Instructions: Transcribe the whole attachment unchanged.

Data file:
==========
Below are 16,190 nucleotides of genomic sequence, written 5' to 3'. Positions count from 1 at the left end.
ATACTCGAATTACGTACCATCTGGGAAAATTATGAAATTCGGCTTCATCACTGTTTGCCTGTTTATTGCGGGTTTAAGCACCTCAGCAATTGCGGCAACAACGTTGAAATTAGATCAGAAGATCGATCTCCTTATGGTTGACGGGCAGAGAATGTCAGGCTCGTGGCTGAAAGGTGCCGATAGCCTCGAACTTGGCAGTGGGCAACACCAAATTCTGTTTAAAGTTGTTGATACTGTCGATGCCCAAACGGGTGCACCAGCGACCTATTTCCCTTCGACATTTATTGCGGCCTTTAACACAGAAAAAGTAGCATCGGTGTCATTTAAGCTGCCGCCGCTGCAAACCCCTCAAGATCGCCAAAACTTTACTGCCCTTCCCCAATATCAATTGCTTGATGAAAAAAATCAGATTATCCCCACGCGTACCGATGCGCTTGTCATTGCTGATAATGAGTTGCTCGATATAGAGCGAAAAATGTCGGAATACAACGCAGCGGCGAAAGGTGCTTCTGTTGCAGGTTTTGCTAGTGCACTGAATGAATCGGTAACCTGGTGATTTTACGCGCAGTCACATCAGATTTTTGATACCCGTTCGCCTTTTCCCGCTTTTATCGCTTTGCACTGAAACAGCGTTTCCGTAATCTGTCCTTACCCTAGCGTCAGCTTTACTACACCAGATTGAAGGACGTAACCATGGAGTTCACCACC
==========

Below are 16,190 nucleotides of genomic sequence, written 5' to 3'. Positions count from 1 at the left end.
ATACTCGAATTACGTACCATCTGGGAAAATTATGAAATTCGGCTTCATCACTGTTTGCCTGTTTATTGCGGGTTTAAGCACCTCAGCAATTGCGGCAACAACGTTGAAATTAGATCAGAAGATCGATCTCCTTATGGTTGACGGGCAGAGAATGTCAGGCTCGTGGCTGAAAGGTGCCGATAGCCTCGAACTTGGCAGTGGGCAACACCAAATTCTGTTTAAAGTTGTTGATACTGTCGATGCCCAAACGGGTGCACCAGCGACCTATTTCCCTTCGACATTTATTGCGGCCTTTAACACAGAAAAAGTAGCATCGGTGTCATTTAAGCTGCCGCCGCTGCAAACCCCTCAAGATCGCCAAAACTTTACTGCCCTTCCCCAATATCAATTGCTTGATGAAAAAAATCAGATTATCCCCACGCGTACCGATGCGCTTGTCATTGCTGATAATGAGTTGCTCGATATAGAGCGAAAAATGTCGGAATACAACGCAGCGGCGAAAGGTGCTTCTGTTGCAGGTTTTGCTAGTGCACTGAATGAATCGGTAACCTGGTGATTTTACGCGCAGTCACATCAGATTTTTGATACCCGTTCGCCTTTTCCCGCTTTTATCGCTTTGCACTGAAACAGCGTTTCCGTAATCTGTCCTTACCCTAGCGTCAGCTTTACTACACCAGATTGAAGGACGTAACCATGGAGTTCACCACC